1.30pm
The Maori Chief drags her anchor a few yards down the Kauaeranga Creek and the cutter Spray also drags her anchor and goes on to the mud flat.  Fortunately they are not damaged.  The Kauaeranga Creek is running at a rate of ten knots.  The Midge was to have left at 11 this morning but postpones her sailing until 9 tonight.

8pm
The intrepid NZ Herald correspondent tries to get up as far as the Waiotahi, but is unable to do so.  In the Karaka Creek he sees the dead carcass of Mr Giles’ horse, putting paid to the story of it being swept out to sea.  This is the only serious casualty he hears of.


DSC 30 March, 1867


Tuesday, 31 March
There is anger at the extent of the storm damage - those who have been at the Thames from the time of the arrival of the first cargo last winter have been predicting this all summer.  Mr Mackay has had streets  lined out during the last few months and it was expected that some measures would be adopted to metal Pollen and Grey Streets, if not other streets in the town.  Nothing has, however, been done, Whether the work to be done belongs to the General Government or the Provincial Government or the Maori of the Thames is unclear.

The Superintendent of Auckland sends Mr King, the Relieving Officer, to the Thames to communicate with the Digger’s Hospital committee who have requested assistance from the Provincial Government for  bedding and other hospital appliances.  Father Nivard (secretary) and Charles F Mitchell (vice president) have been to Auckland to see the Superintendent and impress upon him the absolute necessity of some grant in aid towards the construction of a suitable building.  They met with cordial good wishes, but the deputation is now  assured that the Provincial Government has no money in hand, nor is it likely to have any to assist either building or endowing a hospital  at the Thames.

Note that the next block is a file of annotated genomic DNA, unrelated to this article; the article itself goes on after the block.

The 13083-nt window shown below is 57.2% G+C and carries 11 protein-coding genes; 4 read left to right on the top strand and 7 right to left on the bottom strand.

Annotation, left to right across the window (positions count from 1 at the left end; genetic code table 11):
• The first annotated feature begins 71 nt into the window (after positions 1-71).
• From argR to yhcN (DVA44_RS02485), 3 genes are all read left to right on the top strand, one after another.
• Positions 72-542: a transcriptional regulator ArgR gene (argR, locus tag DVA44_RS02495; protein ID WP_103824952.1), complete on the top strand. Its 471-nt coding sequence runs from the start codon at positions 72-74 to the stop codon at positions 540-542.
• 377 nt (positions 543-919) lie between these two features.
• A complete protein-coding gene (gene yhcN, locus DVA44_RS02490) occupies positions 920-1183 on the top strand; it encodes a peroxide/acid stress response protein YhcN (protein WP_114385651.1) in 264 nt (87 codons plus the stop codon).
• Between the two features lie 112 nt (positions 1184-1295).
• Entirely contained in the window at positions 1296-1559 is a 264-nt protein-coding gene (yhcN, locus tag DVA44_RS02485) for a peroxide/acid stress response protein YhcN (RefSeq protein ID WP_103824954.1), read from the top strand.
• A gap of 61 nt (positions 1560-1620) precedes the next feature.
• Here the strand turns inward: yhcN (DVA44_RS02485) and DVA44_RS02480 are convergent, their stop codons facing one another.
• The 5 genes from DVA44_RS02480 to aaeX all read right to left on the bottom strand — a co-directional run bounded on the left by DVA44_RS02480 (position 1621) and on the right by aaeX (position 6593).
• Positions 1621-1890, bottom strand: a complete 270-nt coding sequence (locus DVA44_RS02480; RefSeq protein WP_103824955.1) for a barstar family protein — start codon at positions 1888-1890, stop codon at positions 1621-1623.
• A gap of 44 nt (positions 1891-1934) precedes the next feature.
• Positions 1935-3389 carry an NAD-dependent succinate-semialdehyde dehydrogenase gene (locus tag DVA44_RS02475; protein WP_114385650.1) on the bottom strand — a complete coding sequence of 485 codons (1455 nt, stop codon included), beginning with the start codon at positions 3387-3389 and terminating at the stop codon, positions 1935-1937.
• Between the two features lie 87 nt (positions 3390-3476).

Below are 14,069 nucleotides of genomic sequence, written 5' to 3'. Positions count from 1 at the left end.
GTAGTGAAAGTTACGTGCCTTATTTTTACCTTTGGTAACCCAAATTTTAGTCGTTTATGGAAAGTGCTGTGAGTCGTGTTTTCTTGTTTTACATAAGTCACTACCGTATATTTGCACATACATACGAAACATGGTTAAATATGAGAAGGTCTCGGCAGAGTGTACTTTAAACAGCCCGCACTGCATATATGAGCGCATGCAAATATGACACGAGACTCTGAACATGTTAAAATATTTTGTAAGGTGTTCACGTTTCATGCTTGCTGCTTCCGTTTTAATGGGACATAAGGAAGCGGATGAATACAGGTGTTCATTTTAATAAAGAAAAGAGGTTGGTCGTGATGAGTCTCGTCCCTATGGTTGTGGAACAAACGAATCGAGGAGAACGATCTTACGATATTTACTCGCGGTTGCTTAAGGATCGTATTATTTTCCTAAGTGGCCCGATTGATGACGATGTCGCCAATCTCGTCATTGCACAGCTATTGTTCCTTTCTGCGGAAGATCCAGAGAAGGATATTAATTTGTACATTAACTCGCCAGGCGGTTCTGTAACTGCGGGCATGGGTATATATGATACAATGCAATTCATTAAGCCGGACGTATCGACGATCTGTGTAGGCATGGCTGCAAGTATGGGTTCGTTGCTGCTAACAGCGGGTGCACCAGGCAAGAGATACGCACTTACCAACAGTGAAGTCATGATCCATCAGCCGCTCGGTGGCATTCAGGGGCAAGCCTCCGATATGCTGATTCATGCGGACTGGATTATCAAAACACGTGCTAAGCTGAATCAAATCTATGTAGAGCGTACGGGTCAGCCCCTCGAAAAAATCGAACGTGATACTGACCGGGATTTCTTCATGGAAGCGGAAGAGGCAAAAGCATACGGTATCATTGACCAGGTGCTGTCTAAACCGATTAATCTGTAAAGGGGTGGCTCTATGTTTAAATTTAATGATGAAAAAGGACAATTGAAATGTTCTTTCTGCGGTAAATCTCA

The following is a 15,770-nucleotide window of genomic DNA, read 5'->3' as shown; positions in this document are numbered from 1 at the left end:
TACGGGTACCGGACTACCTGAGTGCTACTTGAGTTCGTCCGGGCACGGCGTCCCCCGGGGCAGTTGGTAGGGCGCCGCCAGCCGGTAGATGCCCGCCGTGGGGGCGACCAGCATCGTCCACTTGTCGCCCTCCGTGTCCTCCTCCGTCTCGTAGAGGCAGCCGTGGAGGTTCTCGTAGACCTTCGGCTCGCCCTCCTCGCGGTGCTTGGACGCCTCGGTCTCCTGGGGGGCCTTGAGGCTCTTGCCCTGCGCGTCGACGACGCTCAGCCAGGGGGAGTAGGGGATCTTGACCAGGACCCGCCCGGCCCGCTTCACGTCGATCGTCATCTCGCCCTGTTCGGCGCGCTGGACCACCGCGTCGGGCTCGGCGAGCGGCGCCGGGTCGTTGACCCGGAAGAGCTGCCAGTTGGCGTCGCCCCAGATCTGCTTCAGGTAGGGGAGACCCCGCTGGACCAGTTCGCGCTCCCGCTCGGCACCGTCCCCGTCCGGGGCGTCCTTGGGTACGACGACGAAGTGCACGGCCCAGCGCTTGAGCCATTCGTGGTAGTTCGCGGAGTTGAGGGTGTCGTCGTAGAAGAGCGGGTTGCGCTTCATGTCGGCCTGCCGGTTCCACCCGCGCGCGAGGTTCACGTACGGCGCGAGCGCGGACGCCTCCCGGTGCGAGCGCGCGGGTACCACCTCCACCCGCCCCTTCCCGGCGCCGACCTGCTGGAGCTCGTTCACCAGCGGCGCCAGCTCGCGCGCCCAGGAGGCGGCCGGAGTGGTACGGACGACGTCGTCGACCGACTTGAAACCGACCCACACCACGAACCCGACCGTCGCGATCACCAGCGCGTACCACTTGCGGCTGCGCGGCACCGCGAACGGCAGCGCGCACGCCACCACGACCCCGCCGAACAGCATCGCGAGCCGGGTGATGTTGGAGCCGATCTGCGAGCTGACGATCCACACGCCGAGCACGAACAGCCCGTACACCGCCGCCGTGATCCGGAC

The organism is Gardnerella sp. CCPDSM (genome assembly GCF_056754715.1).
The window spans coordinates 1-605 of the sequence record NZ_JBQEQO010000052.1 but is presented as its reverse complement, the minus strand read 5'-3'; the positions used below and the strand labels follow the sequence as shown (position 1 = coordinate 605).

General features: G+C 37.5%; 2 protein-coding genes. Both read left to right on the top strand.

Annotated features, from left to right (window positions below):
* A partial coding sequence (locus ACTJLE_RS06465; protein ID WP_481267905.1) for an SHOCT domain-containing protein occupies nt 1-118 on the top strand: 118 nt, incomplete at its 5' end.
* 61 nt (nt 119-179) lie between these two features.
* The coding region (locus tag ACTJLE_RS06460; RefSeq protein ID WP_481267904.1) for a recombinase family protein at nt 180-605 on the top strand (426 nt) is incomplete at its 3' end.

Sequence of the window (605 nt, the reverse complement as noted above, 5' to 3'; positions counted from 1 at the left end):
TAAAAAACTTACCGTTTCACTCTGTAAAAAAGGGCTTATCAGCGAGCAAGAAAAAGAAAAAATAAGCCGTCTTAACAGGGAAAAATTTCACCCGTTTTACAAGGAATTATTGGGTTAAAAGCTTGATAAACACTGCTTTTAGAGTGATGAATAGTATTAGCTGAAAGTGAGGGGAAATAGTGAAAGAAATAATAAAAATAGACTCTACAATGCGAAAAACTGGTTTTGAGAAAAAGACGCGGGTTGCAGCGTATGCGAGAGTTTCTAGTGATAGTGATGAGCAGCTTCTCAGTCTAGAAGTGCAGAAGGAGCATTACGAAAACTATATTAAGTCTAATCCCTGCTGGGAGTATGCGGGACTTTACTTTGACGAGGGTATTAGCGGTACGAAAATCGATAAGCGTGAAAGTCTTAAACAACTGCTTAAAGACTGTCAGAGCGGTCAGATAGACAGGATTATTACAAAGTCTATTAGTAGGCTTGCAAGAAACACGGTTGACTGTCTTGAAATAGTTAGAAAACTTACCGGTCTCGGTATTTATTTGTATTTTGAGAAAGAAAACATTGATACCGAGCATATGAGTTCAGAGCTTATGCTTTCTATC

Spey for Tapu Creek with1 ½ tons flour, 1 ton potatoes, 400 ft timber, 4 hhds beer, 1 cask beer, 2 casks wine, 2 kegs brandy, 5 boxes candles, 1 chest tea, 5 casks beef, 4 packages ironmongery, 20 packages merchandise.